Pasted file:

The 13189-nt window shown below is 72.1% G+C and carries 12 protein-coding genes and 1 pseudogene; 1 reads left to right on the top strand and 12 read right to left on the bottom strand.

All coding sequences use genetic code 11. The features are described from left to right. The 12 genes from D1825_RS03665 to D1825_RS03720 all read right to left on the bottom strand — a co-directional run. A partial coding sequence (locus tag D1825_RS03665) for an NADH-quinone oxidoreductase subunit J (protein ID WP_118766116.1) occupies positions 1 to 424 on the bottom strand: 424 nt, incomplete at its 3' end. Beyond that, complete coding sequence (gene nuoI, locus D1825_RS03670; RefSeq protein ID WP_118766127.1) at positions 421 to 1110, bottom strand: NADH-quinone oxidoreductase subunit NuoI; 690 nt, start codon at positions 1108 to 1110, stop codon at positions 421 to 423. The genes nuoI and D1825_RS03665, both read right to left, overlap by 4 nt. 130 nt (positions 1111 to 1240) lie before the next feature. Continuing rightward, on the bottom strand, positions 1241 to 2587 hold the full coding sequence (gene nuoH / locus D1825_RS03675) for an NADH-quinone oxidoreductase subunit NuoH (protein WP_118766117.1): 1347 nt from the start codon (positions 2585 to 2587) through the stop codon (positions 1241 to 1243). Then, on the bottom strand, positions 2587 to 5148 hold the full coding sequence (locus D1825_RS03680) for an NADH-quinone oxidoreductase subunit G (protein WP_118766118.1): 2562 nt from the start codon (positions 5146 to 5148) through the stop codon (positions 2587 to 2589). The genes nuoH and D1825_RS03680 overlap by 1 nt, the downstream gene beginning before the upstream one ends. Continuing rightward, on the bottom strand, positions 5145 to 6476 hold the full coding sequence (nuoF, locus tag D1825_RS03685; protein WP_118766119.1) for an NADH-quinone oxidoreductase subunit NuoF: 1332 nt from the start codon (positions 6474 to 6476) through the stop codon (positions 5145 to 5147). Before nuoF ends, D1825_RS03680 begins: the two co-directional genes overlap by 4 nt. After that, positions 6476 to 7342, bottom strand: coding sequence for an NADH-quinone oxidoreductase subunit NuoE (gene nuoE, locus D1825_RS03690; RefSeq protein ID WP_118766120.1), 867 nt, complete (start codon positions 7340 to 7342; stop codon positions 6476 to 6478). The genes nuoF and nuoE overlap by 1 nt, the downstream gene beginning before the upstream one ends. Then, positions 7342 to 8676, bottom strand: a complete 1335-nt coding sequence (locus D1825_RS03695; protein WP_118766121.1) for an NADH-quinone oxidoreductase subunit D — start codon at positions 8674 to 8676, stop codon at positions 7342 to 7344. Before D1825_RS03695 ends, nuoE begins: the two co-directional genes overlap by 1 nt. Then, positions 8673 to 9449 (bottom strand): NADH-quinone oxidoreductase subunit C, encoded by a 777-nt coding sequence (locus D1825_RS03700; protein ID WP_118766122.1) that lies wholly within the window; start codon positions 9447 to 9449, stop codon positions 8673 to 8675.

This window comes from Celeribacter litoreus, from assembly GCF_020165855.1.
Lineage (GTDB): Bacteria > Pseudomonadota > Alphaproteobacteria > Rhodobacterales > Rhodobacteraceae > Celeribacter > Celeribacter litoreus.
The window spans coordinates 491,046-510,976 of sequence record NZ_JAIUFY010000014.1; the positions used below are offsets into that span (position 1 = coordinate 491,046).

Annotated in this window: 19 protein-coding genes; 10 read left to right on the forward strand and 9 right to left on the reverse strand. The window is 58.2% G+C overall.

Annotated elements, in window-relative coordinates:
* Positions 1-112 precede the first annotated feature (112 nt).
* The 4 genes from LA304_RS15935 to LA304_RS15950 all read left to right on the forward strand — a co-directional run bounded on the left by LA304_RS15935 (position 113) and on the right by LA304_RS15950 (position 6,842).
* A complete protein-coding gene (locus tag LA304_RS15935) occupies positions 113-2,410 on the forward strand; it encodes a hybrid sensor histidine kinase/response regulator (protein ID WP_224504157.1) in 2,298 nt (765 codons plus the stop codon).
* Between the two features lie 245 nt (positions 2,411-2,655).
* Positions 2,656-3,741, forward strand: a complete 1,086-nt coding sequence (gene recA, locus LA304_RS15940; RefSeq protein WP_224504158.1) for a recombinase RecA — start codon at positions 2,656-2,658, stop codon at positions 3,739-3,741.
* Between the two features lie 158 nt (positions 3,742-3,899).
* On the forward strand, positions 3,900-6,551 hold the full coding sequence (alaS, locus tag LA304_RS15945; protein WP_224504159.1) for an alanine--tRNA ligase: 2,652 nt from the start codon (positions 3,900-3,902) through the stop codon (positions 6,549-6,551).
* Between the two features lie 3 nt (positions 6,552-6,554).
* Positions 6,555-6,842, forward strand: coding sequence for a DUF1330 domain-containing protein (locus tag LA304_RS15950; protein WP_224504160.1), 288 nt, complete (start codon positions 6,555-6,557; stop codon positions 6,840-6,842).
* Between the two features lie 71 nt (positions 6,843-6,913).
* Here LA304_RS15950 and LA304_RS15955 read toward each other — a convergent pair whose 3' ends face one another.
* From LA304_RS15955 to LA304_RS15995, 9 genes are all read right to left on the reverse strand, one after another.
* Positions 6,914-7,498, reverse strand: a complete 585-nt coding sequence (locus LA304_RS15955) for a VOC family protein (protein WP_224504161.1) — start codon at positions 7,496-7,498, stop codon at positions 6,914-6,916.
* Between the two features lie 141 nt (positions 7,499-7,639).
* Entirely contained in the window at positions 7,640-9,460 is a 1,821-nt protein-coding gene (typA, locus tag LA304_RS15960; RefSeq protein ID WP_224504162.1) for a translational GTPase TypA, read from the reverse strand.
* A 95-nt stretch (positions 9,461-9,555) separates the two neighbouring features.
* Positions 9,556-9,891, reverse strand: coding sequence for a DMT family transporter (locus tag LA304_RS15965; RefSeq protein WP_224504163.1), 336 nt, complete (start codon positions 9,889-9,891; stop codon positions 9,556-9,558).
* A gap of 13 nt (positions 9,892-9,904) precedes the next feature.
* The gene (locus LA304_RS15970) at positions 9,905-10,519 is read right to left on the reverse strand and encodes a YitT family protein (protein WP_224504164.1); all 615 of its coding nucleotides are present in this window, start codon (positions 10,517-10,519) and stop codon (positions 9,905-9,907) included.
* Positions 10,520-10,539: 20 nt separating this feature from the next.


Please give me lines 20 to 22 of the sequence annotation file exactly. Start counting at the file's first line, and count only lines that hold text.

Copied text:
* Positions 6,914-7,498, reverse strand: a complete 585-nt coding sequence (locus LA304_RS15955) for a VOC family protein (protein WP_224504161.1) — start codon at positions 7,496-7,498, stop codon at positions 6,914-6,916.
* Between the two features lie 141 nt (positions 7,499-7,639).
* Entirely contained in the window at positions 7,640-9,460 is a 1,821-nt protein-coding gene (typA, locus tag LA304_RS15960; RefSeq protein ID WP_224504162.1) for a translational GTPase TypA, read from the reverse strand.